Harvey Keitel stars as an unnamed New York police officer, dug into all manners of corruption but specifically hard-drug use, assigned to investigate the assault of a nun.

Keitel gives a performance that deserved Academy Award consideration, as his life unravels commensurate with the fictitious comeback of the Mets from down 3-0 to the Dodgers in the National League Championship Series.

The NLCS is central to the plot, as Keitel’s character has wagered more than he can pay on the Dodgers. Los Angeles acquired Daryl Strawberry the same year Bad Lieutenant was filmed, stealing one of New York’s favorite players of the ‘80s in the Kevin Durant-leaving-the-Thunder move of its time.

As the Dodgers’ commanding lead in the NLCS behind Strawberry begins to slip away, New York hails the Mets’ comeback as a miracle in a thematic parallel to the film’s focus on redemption.

Although Russo years later called the movie “rough” when discussing it with New York Magazine, he’s undeniably important to its progression — so much so that his voice is the first heard as the film begins.

Bad Lieutenant is arguably Ferrara’s most controversial film by virtue of being one of his more accessible, even with the NC-17 rating. Ferrara is a cult-cinema icon for directing grindhouse titles from the ‘80s like Ms. 45 and Fear City, in which touches of the filmmaker’s style for the more widely distributed Bad Lieutenant are evident.

Each of the three can be charitably described as leaving the viewer feeling like they have a fine layer of grime on them upon watching. All three are also set in Manhattan during the days of Old New York.

By 1992, the transformation of Times Square from a hub of the salacious into a corporate-owned tourist trap was underway but not yet complete. Marquees on the sort of grindhouse theaters that screened films like Fear City are visible as Bad Lieutenant’s focal character drives his patrol car while under the influence of assorted drugs and alcohol, his radio blaring both calls of the game and Russo’s analysis.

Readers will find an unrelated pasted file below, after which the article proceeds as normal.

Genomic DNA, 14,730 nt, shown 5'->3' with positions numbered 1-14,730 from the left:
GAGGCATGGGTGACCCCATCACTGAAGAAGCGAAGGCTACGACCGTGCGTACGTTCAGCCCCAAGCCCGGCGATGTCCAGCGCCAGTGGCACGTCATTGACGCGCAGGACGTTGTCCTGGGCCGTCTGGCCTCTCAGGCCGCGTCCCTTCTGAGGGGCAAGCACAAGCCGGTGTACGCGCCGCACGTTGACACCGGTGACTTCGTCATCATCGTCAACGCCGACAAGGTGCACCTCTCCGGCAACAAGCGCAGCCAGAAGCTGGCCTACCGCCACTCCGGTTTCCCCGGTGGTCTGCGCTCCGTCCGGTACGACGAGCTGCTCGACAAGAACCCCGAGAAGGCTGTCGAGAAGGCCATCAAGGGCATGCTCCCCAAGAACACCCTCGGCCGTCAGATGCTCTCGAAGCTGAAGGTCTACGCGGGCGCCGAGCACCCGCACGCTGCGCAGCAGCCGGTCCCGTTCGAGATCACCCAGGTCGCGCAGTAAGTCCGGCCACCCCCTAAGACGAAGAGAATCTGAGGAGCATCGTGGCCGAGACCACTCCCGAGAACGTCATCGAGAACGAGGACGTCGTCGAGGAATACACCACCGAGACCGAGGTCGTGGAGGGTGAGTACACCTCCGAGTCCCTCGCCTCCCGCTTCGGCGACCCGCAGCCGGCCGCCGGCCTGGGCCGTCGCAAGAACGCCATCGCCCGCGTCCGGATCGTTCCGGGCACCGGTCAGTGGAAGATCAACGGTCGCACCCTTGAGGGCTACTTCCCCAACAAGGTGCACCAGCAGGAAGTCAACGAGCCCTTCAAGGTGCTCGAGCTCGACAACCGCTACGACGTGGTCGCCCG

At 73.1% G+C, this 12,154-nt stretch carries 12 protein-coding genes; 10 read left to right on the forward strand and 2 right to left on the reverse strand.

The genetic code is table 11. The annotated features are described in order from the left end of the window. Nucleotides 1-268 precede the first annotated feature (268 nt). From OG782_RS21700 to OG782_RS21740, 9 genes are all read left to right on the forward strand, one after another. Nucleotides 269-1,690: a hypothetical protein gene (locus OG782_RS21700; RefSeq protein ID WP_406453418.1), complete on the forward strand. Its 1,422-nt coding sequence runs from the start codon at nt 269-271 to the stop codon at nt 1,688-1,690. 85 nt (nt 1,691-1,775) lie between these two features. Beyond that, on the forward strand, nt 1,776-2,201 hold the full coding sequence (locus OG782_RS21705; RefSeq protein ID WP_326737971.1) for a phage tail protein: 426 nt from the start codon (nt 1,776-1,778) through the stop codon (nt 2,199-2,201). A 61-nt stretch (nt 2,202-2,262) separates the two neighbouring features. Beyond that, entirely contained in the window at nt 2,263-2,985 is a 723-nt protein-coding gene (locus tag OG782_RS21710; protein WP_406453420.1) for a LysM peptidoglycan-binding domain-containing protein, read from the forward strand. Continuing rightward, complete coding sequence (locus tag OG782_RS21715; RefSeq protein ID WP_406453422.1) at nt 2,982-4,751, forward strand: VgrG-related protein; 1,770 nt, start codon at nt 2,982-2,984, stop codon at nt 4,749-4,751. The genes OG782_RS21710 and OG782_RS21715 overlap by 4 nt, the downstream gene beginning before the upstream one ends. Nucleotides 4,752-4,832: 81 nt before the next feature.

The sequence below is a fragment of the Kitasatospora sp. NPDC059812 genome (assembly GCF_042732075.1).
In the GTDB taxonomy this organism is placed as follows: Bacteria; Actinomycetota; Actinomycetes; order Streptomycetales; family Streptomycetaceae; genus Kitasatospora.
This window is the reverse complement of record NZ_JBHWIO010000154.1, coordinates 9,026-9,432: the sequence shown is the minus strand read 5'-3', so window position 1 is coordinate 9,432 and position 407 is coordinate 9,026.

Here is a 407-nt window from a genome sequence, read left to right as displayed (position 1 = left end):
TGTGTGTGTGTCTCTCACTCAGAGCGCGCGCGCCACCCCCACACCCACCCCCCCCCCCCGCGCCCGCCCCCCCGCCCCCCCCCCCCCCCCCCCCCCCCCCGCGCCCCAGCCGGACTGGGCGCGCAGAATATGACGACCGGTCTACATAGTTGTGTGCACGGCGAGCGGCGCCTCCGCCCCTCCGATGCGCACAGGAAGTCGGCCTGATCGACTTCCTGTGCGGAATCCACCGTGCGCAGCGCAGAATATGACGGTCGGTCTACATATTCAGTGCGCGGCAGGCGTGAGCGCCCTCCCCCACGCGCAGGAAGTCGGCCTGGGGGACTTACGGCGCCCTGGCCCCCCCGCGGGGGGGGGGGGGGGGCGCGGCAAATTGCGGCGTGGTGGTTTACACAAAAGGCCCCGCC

Russo’s appearance in voice only adds to the New York authenticity — even if it’s a little jarring hearing the same voice willing to earnestly argue Bob Cousy is a better point guard than Chris Paul on ESPN giving sound to one of the more distressing American films ever made.

It wouldn’t be the last time Chris Russo teamed with a foul-mouthed, heroin-abusing antihero in the Mad Dog’s illustrious sports-talk career. One of Artie Lange’s first appearances after detonating a proverbial pipe bomb on the debut of Joe Buck’s short-lived HBO program in 2009 was an equally belligerent call-in to Russo’s solo SiriusXM show.

Between Lange, Francesa, Keitel’s Lieutenant, or Stephen A., no word who the Mad Dog’s most difficult partner was in a fascinating, near-40-year career.

[Photo Credit: ESPN]

About Kyle Kensing

Kyle Kensing is a sports journalist in Southern California. Follow him on Twitter @KyleKensing and subscribe to his newsletter The Press Break at